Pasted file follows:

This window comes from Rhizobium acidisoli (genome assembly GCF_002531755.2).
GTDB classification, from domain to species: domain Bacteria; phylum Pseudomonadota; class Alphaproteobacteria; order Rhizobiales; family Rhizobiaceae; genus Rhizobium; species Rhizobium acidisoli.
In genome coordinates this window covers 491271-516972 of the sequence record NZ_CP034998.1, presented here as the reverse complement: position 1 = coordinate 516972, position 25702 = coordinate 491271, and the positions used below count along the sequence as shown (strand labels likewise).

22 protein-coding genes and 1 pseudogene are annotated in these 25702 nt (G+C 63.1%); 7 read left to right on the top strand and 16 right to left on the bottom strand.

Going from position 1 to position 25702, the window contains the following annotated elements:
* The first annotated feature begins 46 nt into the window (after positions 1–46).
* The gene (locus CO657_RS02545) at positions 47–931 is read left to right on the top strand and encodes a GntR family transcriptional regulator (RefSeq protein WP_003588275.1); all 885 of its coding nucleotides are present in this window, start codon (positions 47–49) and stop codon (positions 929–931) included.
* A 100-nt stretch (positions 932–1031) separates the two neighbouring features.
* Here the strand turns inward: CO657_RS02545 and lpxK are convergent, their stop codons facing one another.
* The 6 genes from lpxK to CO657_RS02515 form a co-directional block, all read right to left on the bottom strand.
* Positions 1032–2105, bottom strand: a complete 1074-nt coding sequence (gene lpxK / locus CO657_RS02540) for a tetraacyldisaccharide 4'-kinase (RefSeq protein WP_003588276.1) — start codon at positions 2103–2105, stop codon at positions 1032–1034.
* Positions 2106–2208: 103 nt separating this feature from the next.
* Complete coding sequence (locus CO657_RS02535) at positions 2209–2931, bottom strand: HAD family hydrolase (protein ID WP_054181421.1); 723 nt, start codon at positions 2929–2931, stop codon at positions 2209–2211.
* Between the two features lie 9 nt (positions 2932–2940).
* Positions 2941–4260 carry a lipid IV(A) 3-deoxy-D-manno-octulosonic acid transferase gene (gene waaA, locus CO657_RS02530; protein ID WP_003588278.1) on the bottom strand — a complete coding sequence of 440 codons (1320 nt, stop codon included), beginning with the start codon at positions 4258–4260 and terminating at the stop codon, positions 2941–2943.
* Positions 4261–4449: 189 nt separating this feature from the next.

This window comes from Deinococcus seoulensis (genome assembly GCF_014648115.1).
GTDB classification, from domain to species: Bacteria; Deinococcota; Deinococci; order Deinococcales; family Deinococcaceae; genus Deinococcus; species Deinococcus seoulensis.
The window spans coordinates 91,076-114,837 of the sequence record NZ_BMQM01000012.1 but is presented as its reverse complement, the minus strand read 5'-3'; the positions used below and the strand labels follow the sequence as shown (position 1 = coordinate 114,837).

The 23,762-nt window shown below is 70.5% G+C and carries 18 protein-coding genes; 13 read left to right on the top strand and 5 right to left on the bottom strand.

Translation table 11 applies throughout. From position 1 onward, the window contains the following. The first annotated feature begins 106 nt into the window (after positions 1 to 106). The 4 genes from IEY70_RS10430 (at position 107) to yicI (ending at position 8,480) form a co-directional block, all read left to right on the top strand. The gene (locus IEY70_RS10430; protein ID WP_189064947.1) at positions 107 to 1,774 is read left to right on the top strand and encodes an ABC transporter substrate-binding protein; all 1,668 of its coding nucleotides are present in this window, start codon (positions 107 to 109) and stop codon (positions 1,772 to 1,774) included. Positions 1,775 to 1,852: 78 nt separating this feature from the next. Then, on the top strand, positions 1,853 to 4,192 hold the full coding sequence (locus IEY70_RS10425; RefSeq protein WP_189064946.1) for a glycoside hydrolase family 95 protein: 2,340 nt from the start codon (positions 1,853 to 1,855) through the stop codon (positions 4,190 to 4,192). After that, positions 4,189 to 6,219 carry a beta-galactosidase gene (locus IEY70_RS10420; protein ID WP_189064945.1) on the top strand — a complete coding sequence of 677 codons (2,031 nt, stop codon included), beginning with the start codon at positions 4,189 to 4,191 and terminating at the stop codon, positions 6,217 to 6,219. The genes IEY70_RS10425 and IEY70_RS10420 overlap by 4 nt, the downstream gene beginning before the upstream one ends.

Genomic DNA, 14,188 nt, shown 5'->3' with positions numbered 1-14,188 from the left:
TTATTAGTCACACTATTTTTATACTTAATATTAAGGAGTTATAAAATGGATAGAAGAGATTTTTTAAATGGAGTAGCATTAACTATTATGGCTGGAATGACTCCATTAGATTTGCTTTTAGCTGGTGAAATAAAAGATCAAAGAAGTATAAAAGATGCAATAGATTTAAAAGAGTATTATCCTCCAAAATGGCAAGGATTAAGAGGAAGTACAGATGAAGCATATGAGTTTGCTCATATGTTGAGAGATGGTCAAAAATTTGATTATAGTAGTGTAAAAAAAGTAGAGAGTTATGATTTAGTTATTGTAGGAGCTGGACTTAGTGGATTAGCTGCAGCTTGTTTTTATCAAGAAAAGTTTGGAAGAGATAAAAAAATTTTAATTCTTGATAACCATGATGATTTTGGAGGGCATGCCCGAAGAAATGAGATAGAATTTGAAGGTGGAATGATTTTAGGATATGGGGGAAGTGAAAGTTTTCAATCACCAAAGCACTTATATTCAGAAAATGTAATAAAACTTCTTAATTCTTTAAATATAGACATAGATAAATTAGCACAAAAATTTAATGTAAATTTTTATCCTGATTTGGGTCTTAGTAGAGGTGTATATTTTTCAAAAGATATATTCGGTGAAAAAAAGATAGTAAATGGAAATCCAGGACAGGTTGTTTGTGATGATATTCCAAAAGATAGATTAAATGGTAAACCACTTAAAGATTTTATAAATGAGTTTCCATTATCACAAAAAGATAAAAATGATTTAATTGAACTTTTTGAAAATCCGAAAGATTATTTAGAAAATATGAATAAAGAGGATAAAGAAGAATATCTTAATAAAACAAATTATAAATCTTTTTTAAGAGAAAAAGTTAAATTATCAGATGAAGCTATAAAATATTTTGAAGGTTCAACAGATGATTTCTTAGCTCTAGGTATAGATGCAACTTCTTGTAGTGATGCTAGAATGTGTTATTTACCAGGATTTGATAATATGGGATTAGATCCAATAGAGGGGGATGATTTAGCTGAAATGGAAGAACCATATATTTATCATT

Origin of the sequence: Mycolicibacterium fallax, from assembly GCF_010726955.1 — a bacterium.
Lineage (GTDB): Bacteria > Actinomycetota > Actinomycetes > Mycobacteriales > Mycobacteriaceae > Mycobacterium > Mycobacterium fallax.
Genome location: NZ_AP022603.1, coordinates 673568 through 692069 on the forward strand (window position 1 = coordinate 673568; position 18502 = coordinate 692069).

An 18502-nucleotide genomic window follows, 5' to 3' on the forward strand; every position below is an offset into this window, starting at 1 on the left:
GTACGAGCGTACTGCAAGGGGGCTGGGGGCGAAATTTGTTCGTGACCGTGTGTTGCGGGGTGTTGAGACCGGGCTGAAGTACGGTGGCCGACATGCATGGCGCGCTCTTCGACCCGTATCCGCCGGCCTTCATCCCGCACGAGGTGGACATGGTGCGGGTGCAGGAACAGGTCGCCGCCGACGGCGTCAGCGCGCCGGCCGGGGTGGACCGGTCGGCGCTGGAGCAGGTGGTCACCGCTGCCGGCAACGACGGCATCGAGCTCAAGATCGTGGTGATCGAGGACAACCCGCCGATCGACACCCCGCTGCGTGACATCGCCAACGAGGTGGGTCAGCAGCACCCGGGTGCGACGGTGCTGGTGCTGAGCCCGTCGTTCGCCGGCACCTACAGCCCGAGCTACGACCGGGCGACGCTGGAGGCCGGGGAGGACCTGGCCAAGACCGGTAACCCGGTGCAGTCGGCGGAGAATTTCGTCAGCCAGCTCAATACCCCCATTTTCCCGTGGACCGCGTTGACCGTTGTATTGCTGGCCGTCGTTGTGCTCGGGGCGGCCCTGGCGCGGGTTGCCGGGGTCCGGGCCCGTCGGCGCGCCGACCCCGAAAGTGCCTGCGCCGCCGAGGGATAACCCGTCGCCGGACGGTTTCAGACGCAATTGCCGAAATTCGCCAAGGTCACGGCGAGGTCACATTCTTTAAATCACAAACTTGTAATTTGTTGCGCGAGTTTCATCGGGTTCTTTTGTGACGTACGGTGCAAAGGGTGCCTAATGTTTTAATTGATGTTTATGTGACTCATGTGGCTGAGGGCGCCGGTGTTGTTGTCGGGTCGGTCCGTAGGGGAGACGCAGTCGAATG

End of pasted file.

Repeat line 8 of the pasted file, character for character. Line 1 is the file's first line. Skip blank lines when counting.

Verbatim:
* A 100-nt stretch (positions 932–1031) separates the two neighbouring features.